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2017 UTV Evaluation: Yamaha Viking
The UTV market was stale when Yamaha jumped in with the Rhino, a machine that completely turned the industry on its ear. The Rhino is gone, replaced with the Viking, a bigger and better machine that works and plays hard. While it may not be the biggest or the most powerful machine available, the Viking definitely held its own in the 2017 Successful Farming Ultimate UTV Evaluation.
In 2017, Successful Farming magazine conducted its third extensive UTV evaluation to provide you with information about how UTVs perform in ag applications. During the evaluation, seven of the newest utility vehicles were put through four rigorous tests.
At the core of the Viking is Yamaha’s 686-cc., single-cylinder, four-stroke engine. This motor, while not the big twin used by competitors, has several things going for it. It produces tons of low-end torque that you can really feel when working the Viking. This is also one of the most reliable engine platforms, which Yamaha strives for and has built a reputation on.
Another thing going for the Yamaha is durability. If you look at other UTVs, there are parts that wear out and break, usually at a point when you really don’t want them to. One major area is the CVT belt that runs the transmission. Yamaha addressed this by keeping the CVT under constant tension, so the belt doesn’t slip, causing added wear. It’s this attention to detail found throughout the Yamaha that helped built its durable reputation. For fit and finish, the Yamaha earned perfect scores, five out of five, from all the evaluators.
Handling and ergonomics
Driving the Viking is quite fun. It handles well due to power steering. Yamaha was the first manufacturer to integrate this feature, and the company has perfected the design. Controls are all right at hand, with simple knobs to switch between two- and four-wheel drive, as well as the differential lock. A mild complaint I had was the location of the digital display being in the center of the dash. I don’t like to take my eyes off the trail.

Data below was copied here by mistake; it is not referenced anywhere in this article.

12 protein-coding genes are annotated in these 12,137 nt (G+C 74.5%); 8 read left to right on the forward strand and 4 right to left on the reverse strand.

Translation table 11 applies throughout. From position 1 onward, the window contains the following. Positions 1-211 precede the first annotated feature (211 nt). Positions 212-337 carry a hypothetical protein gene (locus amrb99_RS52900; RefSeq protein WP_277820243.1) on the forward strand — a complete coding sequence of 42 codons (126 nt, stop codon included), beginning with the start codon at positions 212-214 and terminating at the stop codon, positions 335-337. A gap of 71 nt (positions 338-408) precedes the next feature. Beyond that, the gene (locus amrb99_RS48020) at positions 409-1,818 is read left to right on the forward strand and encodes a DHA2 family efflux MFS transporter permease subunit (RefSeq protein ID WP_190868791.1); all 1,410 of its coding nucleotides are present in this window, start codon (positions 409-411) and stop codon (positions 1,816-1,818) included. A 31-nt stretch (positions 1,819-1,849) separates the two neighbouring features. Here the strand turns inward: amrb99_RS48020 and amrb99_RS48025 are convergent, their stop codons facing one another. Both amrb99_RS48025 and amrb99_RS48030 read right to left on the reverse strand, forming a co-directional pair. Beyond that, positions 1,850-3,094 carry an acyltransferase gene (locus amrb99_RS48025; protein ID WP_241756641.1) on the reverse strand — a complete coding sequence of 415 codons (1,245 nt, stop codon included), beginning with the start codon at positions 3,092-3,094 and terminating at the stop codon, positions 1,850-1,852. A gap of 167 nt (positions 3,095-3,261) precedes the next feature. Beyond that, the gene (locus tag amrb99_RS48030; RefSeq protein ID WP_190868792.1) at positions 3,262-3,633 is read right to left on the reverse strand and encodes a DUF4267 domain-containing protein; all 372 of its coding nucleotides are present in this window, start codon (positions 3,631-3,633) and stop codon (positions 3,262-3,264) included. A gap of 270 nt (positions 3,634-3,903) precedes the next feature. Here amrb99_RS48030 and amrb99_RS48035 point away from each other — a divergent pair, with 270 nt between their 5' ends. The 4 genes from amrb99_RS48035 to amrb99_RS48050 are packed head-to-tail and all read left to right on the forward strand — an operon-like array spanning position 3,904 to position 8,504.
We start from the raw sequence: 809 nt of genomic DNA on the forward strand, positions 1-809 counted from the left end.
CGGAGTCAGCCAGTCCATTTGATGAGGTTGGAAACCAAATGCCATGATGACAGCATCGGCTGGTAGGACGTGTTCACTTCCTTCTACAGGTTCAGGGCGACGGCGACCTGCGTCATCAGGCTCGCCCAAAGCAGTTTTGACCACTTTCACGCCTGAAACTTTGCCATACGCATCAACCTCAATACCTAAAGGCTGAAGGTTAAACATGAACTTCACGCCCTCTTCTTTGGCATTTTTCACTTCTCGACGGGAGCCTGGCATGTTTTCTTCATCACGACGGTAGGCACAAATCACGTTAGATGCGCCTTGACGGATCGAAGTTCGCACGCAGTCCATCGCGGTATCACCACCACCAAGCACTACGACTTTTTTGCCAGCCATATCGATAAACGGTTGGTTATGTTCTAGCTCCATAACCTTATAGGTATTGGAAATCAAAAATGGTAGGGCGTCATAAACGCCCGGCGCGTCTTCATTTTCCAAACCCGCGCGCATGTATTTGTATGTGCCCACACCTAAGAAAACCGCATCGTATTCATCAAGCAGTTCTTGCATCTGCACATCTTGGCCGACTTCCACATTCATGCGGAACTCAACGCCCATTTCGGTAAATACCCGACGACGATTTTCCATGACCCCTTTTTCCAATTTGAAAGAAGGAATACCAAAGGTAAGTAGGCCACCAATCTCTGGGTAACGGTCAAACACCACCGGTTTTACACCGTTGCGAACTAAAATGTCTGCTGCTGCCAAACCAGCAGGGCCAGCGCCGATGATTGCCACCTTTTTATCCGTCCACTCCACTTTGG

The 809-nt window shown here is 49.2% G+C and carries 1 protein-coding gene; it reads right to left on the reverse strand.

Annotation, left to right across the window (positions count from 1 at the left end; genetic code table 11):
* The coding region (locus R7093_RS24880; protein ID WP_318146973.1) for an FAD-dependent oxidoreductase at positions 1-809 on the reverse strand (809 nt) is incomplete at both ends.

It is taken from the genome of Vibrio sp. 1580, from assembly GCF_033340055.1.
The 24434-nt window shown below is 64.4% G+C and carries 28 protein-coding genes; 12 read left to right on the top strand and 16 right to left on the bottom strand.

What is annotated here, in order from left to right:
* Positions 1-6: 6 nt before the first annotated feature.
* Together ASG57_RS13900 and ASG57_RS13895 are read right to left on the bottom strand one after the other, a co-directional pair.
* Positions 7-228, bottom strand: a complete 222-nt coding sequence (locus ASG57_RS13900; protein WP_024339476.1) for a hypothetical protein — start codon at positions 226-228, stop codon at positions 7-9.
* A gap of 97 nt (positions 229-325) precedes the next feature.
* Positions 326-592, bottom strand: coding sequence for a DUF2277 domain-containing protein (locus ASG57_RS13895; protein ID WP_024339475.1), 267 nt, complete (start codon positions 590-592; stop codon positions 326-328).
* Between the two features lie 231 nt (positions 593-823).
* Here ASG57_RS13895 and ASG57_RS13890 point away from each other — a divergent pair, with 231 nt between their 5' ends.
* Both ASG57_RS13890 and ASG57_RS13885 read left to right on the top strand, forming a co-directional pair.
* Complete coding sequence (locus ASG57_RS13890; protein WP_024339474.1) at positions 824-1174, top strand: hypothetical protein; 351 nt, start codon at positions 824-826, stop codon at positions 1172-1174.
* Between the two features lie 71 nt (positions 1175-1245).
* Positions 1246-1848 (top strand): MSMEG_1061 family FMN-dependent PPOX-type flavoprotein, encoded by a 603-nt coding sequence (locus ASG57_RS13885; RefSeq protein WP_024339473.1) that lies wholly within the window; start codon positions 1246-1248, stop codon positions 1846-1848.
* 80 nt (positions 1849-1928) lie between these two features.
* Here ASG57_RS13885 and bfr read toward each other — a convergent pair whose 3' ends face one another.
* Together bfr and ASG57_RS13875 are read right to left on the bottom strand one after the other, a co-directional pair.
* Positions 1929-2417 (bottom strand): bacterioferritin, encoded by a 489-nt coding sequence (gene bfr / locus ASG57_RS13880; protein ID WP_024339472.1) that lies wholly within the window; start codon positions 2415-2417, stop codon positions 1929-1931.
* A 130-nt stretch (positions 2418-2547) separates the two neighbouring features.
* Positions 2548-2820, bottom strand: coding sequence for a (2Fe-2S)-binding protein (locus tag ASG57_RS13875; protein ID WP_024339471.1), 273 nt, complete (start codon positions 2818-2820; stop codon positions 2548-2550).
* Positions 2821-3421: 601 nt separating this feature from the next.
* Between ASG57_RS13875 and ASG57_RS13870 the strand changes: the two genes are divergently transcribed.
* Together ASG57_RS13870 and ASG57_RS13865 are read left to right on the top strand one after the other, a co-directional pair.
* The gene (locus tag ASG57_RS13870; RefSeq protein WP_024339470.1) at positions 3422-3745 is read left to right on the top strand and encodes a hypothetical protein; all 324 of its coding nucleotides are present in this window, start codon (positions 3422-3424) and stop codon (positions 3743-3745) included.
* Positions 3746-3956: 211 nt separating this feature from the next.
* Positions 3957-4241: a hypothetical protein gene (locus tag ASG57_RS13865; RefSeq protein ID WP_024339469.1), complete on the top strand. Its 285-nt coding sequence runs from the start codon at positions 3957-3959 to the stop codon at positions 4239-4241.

Seating in the Viking shows that once again, Yamaha has gone a different route than the competition. Instead of a bench seat, there are three bucket seats with the center seat angled slightly offset, getting shoulders out of the way for the other two occupants.
The Viking’s DNA
Yamaha uses a sprag clutch to give the Viking all-wheel engine braking when going down a hill, and it works very well. Under a full load, you do need to keep some RPMs up to keep it engaging. The engine braking was good enough for a 4.7 out of 5 points on the fully loaded test, where the Viking was filled to its cargo capacity of 600 pounds. When you’re towing a trailer or have the bed loaded down, keep those RPMs going when you come to a hill.
The handling retains its great feel even when you’ve maxed out the cargo capacity or the 1,500-pound towing capacity. The Viking scored 15.4 points out of 25 total for the towing portion of the testing; respectable against machines with bigger engines and higher capacities.
If you’re just blasting down the trail, you’ll be reminded of the Viking’s DNA. The machine feels sporty and fun, scoring it well, with 29.4 points out of 35 during the unloaded trail portion of the Ultimate UTV Evaluation (test results are shown below). The suspension with its 8.1-inches of wheel travel at each corner holds its own whether working or playing, although you can reach the limits doing either.
Derrek Sigler is an ATV/UTV journalist and was one of three evaluators during the UTV testing.